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Why Sometimes it's Good to Keep Things Inside

by Helen Bryant

Suitable for Key Stage 4/5


To reflect on a quote from Albert Camus and consider how this might speak to us today.

Preparation and materials

  • You will need a leader and two students – one to play a part in a little drama briefly at the beginning of the assembly and again a bit further on, but differently, and one in the audience to play to.  
  • Create an image of the quotation from Albert Camus used later on in the assembly and have the means to display it.


Leader: Get the student playing the part to come in, bump into the other prepared student in the audience, drop something, trip over and then take it out on him or her, saying the following.

Student playing part:
What! What are you all staring it? I'm having a bad morning, OK, and (name) has just really annoyed me. Why shouldn't I be able to say how I feel, why should I always have to keep everything to myself and behave, just because I'm a sixth-former?

I feel upset because I couldn't sleep because I was thinking about all the work I have to do and then I remembered when someone just had a go at me for no reason.


Leader: Hang on a second, hasn't (he or she) just had a go at someone else for no particular reason? Just because (he or she) is angry?

How might (he or she) have gone about it differently?

Take suggestions.

That's right. (He or she) could have taken a deep breath and waited or even just said nothing or else apologized for running into the person.

Let's look at it again.

Repeat the little drama of the student playing the part, exactly the same, bumping into the other student in the audience, but this time giving a nicer, kinder response.

Next, I want us to look at this quote from Albert Camus.

Display the image of the following quote.

We all carry within us our places of exile, our crimes, our ravages. But our task is not to unleash them on the world; it is to fight them in ourselves and in others.
Albert Camus, The Rebel: An essay on man in revolt

Let's break this quote down.

. . .  carry within us our places of exile, our crimes, our ravages.

To be exiled means to be away from your home, while either being explicitly refused permission to return and/or being threatened with imprisonment or death if you do so. It can be a form of punishment and solitude. Romeo was exiled to Mantua for killing Tybalt in Shakespeare’s play Romeo and Juliet and Napoleon was exiled to St Helena.

To be exiled means to be withdrawn, either because we have chosen to be or it is the express requirement of the law.

Regarding this quote, however, I imagine it is saying instead that, within us all, we have those places that we ‘exile’ ourselves to. Our minds can be extremely powerful in this regard. We can withdraw into ourselves and internalize feelings and thoughts, for either good or ill. We can exile others, too, by imagining that people don't like us, they are being mean to us, and so we withdraw and the problems become worse.

The next bit – ‘our crimes’ – is not saying we have committed crimes, but is referring to those things, throughout our lives that we have done wrong or things which might have been our fault. We all carry those within us. I am sure you can think of one such thing right now or even several.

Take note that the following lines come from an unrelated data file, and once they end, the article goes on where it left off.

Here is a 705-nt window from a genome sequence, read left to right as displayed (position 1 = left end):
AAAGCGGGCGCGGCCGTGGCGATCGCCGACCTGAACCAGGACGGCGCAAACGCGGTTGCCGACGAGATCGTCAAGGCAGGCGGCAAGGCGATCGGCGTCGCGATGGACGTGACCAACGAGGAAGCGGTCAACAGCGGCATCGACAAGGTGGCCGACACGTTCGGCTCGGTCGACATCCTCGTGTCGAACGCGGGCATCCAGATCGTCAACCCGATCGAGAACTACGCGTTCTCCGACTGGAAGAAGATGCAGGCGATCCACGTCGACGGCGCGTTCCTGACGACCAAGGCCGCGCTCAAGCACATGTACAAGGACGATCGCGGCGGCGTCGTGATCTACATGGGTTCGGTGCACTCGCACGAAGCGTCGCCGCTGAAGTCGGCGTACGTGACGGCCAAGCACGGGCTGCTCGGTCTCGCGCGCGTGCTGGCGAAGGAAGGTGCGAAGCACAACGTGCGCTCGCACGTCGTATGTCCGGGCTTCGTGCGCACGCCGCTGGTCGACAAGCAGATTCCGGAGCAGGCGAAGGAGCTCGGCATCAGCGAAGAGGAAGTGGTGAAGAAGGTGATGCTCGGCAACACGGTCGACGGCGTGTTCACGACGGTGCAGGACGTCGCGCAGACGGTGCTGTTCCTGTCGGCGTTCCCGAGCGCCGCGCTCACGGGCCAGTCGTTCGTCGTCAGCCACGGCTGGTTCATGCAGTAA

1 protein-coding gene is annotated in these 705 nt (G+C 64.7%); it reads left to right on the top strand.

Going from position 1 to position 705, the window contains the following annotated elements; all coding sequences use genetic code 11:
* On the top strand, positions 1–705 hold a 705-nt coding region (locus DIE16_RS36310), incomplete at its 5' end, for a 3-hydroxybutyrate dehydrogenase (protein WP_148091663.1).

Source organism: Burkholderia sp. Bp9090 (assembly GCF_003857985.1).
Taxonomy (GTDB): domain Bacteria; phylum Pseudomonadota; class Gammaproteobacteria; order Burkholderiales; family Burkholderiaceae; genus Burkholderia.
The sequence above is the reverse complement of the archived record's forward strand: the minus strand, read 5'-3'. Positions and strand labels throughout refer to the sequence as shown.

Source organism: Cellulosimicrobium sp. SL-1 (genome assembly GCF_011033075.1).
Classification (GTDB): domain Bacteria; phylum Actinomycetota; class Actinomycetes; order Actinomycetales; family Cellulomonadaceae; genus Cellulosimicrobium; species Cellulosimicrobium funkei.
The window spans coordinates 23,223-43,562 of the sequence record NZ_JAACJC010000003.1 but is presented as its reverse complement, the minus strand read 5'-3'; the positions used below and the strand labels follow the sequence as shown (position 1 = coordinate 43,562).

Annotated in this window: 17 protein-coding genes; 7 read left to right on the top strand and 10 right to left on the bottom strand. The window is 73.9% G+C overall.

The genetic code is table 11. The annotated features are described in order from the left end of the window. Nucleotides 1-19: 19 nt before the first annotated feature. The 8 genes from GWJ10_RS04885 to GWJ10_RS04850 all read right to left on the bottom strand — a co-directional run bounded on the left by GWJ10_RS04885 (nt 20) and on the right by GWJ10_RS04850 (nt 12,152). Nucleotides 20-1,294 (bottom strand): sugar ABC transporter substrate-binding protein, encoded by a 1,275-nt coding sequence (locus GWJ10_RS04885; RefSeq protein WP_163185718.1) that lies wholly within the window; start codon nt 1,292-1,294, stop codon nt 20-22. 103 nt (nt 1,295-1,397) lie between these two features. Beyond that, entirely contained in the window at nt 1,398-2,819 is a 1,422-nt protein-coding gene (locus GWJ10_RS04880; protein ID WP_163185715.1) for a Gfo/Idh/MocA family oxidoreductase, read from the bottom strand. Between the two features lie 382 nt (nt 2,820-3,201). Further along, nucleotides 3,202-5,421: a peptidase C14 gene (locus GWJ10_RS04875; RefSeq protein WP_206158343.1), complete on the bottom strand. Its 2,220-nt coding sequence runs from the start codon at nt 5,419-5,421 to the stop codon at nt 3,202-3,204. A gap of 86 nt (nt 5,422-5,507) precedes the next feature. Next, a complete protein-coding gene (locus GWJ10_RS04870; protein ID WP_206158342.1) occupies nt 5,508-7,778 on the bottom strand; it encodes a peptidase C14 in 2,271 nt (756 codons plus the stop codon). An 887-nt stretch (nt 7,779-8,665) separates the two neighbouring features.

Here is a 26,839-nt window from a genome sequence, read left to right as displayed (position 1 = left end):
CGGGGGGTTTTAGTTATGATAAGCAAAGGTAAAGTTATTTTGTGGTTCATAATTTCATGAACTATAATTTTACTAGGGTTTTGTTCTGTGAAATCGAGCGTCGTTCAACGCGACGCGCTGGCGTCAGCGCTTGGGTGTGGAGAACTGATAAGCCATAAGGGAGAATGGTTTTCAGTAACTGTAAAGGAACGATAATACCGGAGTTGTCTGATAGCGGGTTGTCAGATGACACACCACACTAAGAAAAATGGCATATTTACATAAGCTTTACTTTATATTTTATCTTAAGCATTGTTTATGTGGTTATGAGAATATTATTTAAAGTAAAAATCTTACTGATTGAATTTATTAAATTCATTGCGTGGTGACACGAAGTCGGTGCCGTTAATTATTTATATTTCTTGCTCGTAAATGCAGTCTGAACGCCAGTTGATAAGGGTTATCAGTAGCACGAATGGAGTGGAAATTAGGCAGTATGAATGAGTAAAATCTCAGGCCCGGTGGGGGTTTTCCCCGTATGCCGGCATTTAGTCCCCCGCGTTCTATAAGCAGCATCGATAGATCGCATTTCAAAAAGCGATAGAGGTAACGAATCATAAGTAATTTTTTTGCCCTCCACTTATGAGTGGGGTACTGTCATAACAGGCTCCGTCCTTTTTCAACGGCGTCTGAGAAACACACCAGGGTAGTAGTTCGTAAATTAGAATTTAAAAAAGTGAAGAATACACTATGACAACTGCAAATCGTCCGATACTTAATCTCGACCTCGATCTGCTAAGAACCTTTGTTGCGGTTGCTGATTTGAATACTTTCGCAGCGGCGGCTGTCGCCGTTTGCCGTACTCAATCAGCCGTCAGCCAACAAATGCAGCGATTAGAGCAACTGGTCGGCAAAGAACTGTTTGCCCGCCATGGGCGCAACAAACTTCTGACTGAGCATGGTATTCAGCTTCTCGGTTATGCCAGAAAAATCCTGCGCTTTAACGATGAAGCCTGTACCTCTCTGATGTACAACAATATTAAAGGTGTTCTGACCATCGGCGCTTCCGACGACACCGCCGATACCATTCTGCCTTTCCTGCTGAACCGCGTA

Finally in this bit of the quote, Camus talks of ‘our ravages’.

To be ‘ravaged’ by something means things are almost destroyed or that, over time, we have been struggling with the destructive effects of something, whether it be a corrosive and toxic relationship or some deeper problem. These things make life hard to live sometimes, but most of them are temporary. We need to deal with these situations and face them in our own way.

The next part of the quote seems to be cautionary:

But our task is not to unleash them on the world.

Now, this isn't saying that we should keep all our problems to ourselves and not get help if we need it. Indeed, it is sometimes essential to seek out the right help and guidance, especially if we need professional help.

Let us think back to the drama we saw earlier, when (name) unleashed (his or her) ‘ire’ (wrath or anger) on (name) simply because (he or she) was feeling stressed.

It is important to be aware that, often, we don't know what else is going on in someone else's lives, nor what they might be coping with.

I wonder if your parent or teacher has ever snapped at you and you've folded into tears or felt angry because it really hurt. Maybe, occasionally, we need to look for ways to deal with our anger and frustrations that don’t include taking it out on somebody else. Maybe, if you know you fly off the handle occasionally, you could look for strategies or even just count to ten before saying what first comes into your head and then not say it.

Finally, Camus gives us a sense of hope:

. . .  it is to fight them in ourselves and in others.

Despite all the negativity that can come from our crimes, our ravages, our frustrations and our places of loneliness and isolation, we can still make things better.

Time for reflection

Let’s take a moment to think about the subject matter we’ve been considering today – some pretty tough material!

By understanding our feelings and working with them, by working on our experiences, we not only help ourselves but also we can help others. This might mean that we think before getting upset or we get help for a problem we need to work on. Either way, such things transform us as individuals and those we come into contact with. Good can always come out of the negative if we are willing to let it. 

Publication date: April 2015   (Vol.17 No.4)    Published by SPCK, London, UK.
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